So what is MHL, and will it actually do you any good?
The specification for the audio-connection connection was introduced in 2010 by a consortium of major electronics companies including Nokia, Sony, Samsung, and Toshiba. The five-pin connection is supposed to deliver 1080p picture quality, 192khz sound quality, and 7.1 channel surround sound.
The specification is designed to connect smartphones and tablets to HDTVs and HD displays—two types of products don't work together very well yet. But in theory, MHL could be used to connect a variety of devices to each other. If you think an easier way to watch the video on your iPhone on your TV sounds great, don't worry, it gets better. MHL is designed to work with the variety of connections that are already out there: Since there's such a low pin count, it's easy for manufacturers of different mobile products—say, Samsung and Apple smartphones—to map their existing connectors to the new system.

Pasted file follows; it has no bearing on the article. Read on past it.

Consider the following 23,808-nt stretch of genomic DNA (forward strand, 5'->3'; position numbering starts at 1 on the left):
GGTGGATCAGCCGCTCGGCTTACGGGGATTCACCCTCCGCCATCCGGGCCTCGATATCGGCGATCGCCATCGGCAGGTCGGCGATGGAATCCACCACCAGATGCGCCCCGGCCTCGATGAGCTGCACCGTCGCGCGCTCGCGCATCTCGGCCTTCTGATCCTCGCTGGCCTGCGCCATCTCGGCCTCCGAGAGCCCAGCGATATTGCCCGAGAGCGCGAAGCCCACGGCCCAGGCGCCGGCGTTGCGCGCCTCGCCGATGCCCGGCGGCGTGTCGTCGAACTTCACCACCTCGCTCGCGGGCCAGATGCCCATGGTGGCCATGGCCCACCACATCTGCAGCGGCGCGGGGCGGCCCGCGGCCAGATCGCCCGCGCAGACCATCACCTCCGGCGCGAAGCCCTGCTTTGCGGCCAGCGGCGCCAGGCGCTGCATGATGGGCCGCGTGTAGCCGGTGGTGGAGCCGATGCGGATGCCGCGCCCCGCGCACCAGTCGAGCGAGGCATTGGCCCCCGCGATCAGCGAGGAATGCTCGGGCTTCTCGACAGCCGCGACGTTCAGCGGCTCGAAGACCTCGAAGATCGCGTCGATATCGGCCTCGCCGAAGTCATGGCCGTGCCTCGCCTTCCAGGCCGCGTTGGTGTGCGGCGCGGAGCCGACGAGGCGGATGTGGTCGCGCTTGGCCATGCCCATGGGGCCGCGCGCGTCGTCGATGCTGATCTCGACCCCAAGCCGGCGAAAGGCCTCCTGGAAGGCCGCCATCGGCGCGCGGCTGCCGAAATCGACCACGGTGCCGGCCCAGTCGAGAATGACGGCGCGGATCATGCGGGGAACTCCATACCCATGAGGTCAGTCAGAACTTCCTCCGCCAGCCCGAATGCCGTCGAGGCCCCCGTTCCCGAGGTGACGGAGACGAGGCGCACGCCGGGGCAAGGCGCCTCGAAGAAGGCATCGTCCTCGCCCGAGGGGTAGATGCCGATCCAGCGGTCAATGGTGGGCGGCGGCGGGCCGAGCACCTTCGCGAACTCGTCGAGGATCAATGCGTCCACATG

So far, only a few devices are MHL capable. These include the Samsung Galaxy S II and Galaxy Tab, several HTC phones including the Amaze 4G as well as the brand new Roku Streaming Stick. There's also a few displays and TVs, including two new Samsung displays we just heard about today. Have a Samsung Galaxy S II, but no MHL display? Thanks to the aforementioned low pin count on the connection, there are already a few kinds of adapters out there and as more MHL devices come out, you can expect more adapters. Check out that MHL to HDMI adapter above. Get used to seeing it.
Speaking of more products, we've already seen a few new MHL ready products in advance of CES. Don't be surprised if you see a bunch more next week, especially from MHL consortium member Sony, which has a long history of introducing slews of new gearat CES.
[Image via MHL]